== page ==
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Here at Morgan Pryce we have the pleasure of working with various start-up companies to help them find their first office space, whether they are looking for offices in the City, or offices in the West End. When acquiring office space we work very closely with the client, almost on a day-to-day basis, and we spend a lot of time understanding how their business works as well as how it has grown and expects to grow. With our expanding clientele of start-up companies, be they new hedge funds, private equity companies or those from the technology/media/telecommunications (TMT) sector, we have seen how London, a global centre of finance, plays host to these companies to a greater extent than the larger, more well-established firms.
One example, in particular, is of the growing number of fintech practices – also known as financial technology, which are using technology alongside data analysis to reinvent the way businesses conduct themselves in areas such as peer-to-peer lending or foreign currency exchange. These companies are now changing the face of the financial industry; the owners of these new practices claim that they are able to innovate quickly in these new set-ups as well as providing transparent and trustworthy advice.
London’s Tech City, Silicon Roundabout in Old Street, east London, supports many of these types of companies and there are now over 300 technology companies occupying office space in this location. The fact that US companies such as Amazon and Google have chosen to invest in offices in London helps to attract start-ups in the fintech industry even further into the capital.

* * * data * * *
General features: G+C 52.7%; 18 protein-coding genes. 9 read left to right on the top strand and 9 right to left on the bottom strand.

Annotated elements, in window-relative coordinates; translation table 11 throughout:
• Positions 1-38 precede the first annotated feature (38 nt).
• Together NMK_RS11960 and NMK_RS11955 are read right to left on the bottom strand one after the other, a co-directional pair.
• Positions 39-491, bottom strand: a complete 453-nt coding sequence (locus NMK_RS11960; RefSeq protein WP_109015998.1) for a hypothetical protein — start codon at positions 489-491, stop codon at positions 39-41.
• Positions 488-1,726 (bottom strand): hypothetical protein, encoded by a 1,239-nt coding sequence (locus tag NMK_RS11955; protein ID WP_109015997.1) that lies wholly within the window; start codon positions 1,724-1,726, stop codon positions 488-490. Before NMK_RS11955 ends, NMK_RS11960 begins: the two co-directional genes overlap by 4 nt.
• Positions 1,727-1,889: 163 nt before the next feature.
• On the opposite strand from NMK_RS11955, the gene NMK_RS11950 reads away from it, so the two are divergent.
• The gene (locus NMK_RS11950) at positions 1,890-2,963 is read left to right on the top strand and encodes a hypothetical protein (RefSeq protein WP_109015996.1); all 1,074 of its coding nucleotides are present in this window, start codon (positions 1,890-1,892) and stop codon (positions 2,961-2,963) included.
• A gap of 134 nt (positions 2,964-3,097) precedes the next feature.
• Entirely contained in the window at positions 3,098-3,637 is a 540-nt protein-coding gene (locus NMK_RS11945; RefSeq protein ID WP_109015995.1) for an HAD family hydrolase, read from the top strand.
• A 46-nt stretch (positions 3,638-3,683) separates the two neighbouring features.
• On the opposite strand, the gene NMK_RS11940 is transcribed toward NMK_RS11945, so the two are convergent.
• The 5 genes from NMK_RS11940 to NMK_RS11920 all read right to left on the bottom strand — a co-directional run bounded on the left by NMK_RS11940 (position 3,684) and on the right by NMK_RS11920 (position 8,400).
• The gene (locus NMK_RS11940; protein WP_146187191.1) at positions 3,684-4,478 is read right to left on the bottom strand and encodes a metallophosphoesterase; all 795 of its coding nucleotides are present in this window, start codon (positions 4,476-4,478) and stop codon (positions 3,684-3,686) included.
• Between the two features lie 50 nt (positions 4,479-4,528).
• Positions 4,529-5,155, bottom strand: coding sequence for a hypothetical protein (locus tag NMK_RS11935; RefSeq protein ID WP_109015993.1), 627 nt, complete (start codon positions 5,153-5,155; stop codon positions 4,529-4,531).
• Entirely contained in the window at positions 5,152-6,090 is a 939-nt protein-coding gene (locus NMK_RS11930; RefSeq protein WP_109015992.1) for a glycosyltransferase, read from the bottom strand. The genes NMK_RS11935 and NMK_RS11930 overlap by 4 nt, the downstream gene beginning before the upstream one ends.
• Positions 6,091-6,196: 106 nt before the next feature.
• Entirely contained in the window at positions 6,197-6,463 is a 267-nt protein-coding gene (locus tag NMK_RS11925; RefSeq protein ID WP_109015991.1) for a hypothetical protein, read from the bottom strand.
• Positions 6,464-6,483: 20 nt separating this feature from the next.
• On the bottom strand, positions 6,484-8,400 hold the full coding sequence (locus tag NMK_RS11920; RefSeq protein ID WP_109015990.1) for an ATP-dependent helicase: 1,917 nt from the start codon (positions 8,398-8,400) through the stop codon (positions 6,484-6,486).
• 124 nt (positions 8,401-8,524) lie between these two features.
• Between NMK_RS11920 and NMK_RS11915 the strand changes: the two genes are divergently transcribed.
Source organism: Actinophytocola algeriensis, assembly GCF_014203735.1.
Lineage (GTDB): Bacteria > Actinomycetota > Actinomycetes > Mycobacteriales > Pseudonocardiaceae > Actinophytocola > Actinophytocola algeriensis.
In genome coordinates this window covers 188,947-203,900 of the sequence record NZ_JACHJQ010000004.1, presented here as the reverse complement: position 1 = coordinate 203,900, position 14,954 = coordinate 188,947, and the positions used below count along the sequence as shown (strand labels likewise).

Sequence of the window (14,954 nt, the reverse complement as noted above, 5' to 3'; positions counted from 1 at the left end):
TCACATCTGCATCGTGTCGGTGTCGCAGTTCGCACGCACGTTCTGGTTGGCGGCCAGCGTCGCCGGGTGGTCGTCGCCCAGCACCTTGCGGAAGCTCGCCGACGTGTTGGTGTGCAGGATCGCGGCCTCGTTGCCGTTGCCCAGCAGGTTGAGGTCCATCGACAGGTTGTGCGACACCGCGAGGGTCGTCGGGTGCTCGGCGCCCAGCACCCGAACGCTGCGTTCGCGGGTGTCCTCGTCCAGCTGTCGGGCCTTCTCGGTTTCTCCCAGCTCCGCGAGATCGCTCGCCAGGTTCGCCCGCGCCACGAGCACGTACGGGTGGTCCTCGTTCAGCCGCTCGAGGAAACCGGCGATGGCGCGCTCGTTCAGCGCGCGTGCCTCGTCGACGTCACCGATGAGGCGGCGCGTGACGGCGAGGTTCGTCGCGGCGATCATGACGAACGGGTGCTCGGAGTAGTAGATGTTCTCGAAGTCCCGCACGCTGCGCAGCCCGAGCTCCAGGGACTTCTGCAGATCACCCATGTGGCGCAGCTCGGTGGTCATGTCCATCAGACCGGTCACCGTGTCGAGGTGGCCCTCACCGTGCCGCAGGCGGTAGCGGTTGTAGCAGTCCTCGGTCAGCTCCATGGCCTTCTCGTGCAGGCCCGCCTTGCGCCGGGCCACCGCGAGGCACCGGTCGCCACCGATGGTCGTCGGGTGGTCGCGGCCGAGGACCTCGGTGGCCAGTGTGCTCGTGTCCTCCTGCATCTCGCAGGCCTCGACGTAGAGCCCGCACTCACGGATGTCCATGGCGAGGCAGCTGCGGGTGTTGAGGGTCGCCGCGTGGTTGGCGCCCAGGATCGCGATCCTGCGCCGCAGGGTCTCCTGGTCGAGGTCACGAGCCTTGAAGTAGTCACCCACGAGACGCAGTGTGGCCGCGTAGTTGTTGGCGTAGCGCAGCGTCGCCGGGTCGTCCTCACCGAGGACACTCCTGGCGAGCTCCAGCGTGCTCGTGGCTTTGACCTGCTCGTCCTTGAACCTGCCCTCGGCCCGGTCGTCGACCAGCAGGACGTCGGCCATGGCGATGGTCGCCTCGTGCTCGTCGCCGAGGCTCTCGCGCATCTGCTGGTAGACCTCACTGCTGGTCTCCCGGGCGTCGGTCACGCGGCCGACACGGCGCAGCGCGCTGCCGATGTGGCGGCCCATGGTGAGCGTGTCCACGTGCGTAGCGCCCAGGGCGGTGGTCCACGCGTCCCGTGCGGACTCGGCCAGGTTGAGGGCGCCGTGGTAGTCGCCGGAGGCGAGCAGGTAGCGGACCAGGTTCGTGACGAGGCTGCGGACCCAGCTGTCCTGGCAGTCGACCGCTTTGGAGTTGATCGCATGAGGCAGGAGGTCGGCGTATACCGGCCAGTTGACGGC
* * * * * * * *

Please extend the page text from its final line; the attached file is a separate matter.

This property eco-system is what makes London so favourable to an array of companies; however, even though the future does look promising for fintech in the capital, there are still a few matters that need clearing up, such as regulation and limits to global expansion, which can cause concern for entrepreneurs. One example would be that of Wonga, the short-term loans fintech company that has received both criticism over its high interest rates and complaints about its security.
With all else aside, start-up companies have hurdles to cross when acquiring new office space and the main one is in respect of all the upfront costs required. These can be hard to meet for entrepreneurs, especially at a time when it is so crucial to re-invest as much money as possible back into their company. A start-up company will usually have to pay a deposit of up to 12 months’ rent to the landlord as well as invest in fitting out the space. There is also the commitment involved when taking on a new lease (usually five years). As noted by Christina Weguelin, of Morgan Pryce, “With these points to take into consideration we usually suggest our start-up companies consider off-market opportunities where the landlord may be redeveloping, or where a tenant may be subletting or assigning. These options provide more flexibility in the length of the lease and the cost of the space which is so crucial to a company at the beginning.”
This news was brought to you by Morgan Pryce, a specialist tenant acquisition agent with offices in Oxford Circus and the City. Morgan Pryce specialises in search, negotiation and project management and works exclusively for tenants.